Energy Economy

IEA Sticks a Fork Into Fossil Fuels -- They're Done

Even if the nations that have agreed to achieve net-zero carbon emissions by 2050 manage to meet that target, global carbon dioxide emissions by then would still total some 22 billion metric tons. At that rate, the average global temperature will rise by around 2.1 degrees Celsius in 2100.

Limiting the increase in temperature to 1.5 degrees by 2100 “calls for nothing less than a complete transformation of how we produce, transport and consume energy,” according to a new report, Net Zero by 2050, released Tuesday by the International Energy Agency (IEA).

Under IEA’s net-zero emissions scenario, coal demand drops by 90% by 2050 while demand for oil plummets by 75% and natural gas demand falls by half. At that rate of decline, IEA declares that “no fossil fuel exploration is required and no new oil and natural gas fields are required beyond those that have already been approved for development.”

In other words, fossil-fuel providers can stop spending on exploration and start spending on technologies that will mitigate rather than worsen climate change. Or, put more baldly, the IEA has just declared the end of the fossil fuel era.

The American Petroleum Institute (API) does not agree:

Any pathway to net zero must include continued innovation and use of natural gas and oil, which remains crucial to displacing coal in developing nations and enabling renewable energy. Our industry is committed to shaping a cleaner future by advancing technologies and policymaking to reduce emissions while providing the affordable, reliable energy modern life depends on.

IEA notes that “all” the technologies already exist to make the required emissions cuts by 2030 and that the policies that can drive the deployment of those technologies are “already proven.” The report states that fossil fuel subsidies must be phased out in the current decade, along with policies that limit or eliminate incentives “for the use of certain fuels and technologies, such as unabated coal‐fired power stations, gas boilers and conventional internal combustion engine vehicles.”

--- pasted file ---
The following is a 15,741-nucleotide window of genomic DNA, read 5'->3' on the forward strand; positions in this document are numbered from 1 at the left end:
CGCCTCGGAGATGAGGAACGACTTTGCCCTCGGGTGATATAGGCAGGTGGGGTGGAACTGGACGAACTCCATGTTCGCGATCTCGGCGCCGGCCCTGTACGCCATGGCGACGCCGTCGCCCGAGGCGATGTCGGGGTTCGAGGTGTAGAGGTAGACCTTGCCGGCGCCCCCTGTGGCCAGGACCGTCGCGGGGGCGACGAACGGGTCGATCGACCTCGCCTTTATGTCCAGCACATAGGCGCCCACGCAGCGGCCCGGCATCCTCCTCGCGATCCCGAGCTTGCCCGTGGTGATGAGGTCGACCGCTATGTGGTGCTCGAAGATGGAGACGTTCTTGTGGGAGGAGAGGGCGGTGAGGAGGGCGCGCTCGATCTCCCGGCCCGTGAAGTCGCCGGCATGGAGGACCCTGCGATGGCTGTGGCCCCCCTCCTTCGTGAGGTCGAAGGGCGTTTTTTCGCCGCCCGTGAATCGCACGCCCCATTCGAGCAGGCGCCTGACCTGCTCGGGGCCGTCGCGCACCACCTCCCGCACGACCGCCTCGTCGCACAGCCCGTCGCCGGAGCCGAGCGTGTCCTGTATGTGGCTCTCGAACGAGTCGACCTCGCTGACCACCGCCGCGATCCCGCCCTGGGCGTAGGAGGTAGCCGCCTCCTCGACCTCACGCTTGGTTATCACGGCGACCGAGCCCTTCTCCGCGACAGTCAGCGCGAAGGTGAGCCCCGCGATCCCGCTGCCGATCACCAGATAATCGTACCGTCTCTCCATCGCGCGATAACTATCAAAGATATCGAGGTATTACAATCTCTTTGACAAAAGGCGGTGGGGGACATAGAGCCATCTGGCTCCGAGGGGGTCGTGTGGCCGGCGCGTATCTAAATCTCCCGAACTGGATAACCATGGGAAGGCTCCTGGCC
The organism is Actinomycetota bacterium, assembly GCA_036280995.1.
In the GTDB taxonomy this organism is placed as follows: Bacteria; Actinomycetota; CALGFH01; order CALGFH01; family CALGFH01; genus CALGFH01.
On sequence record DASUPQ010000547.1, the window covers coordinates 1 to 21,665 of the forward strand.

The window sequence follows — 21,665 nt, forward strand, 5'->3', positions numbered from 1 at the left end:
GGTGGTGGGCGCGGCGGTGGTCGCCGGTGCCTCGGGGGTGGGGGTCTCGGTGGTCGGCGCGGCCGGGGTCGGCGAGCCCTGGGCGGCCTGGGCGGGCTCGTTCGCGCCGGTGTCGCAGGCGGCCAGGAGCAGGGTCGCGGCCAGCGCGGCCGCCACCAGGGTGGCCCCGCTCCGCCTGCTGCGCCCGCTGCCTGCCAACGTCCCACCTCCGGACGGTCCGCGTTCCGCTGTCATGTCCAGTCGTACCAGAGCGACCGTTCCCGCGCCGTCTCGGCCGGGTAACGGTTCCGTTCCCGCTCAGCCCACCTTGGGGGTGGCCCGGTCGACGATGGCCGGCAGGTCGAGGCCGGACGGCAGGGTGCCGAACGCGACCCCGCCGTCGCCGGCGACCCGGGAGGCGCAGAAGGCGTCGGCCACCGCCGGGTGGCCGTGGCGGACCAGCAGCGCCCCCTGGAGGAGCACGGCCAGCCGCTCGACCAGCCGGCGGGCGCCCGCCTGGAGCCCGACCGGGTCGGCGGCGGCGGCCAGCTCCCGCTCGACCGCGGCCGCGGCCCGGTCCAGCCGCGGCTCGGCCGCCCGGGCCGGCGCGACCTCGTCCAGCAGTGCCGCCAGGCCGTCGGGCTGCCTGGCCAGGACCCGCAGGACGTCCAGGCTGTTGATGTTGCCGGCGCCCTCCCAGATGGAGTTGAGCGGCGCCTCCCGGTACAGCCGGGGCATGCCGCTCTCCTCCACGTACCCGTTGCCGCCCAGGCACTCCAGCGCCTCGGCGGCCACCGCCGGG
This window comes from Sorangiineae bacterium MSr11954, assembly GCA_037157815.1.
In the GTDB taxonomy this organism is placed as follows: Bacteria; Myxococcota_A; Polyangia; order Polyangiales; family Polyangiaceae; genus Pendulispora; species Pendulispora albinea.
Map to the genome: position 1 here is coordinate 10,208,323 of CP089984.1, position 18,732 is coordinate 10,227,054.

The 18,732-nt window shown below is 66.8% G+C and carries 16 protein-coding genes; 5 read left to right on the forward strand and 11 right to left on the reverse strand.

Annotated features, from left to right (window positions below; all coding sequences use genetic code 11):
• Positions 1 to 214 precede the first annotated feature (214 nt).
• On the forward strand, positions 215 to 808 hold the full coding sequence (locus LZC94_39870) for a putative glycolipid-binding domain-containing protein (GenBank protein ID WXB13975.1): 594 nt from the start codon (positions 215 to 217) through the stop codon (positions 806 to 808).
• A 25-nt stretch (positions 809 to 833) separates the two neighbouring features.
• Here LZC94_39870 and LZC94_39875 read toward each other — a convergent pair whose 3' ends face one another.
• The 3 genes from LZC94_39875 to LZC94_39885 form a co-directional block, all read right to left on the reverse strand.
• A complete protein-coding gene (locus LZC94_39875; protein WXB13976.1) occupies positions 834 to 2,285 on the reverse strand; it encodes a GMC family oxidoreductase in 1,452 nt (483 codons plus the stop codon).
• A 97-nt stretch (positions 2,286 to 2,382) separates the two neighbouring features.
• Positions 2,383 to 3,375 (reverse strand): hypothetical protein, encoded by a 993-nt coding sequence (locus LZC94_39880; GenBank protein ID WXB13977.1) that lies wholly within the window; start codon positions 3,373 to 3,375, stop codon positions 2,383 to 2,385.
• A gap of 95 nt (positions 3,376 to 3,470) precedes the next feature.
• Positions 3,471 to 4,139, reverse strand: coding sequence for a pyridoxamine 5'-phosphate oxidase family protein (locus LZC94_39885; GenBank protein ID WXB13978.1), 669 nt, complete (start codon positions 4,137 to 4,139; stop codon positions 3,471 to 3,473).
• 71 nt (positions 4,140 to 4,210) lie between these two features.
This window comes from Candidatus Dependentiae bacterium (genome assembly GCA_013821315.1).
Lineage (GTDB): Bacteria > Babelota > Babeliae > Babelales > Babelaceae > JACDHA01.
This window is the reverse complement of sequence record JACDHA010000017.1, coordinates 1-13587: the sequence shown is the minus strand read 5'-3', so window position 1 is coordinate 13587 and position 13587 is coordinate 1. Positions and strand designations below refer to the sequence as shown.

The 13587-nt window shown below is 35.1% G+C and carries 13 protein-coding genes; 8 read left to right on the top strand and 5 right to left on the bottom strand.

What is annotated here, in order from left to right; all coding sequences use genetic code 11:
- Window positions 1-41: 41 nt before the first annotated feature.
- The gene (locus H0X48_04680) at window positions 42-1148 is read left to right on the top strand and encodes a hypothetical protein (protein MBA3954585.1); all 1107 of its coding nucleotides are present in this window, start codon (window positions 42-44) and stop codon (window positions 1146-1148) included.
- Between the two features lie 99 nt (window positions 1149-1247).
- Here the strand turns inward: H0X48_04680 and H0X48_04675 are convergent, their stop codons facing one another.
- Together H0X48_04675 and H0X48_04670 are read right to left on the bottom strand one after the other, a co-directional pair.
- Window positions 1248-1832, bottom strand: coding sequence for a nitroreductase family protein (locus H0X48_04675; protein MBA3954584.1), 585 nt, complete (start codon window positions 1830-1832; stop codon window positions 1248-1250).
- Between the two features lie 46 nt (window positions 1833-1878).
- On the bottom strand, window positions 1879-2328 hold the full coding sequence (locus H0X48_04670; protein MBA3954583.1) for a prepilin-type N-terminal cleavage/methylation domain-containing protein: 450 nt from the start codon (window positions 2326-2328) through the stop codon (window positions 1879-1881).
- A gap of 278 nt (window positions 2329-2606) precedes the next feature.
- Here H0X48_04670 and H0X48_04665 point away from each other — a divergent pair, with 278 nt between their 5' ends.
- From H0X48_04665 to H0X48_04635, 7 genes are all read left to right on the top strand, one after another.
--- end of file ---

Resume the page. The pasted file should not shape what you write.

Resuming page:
At the same time that governments are quadrupling global solar and wind generation capacity and selling 18 times as many electric vehicles, leaders also must continue to innovate and deploy technologies that are not yet available in order to reach net-zero by 2050. The report notes that about half the reductions needed by 2050 will come from technologies that are still on the drawing board.

The following timeline from the report represents the IEA’s assessment of how to reduce carbon dioxide emissions from around 33 billion metric tons in 2020 to zero in 2050. Note that no new gasoline- or diesel-powered car sales are allowed after 2035.

Spending on low- and no-carbon technologies needs to more than double between now and 2030 from $2.3 trillion globally to around $5 trillion, representing about an additional 1% of global gross domestic product.

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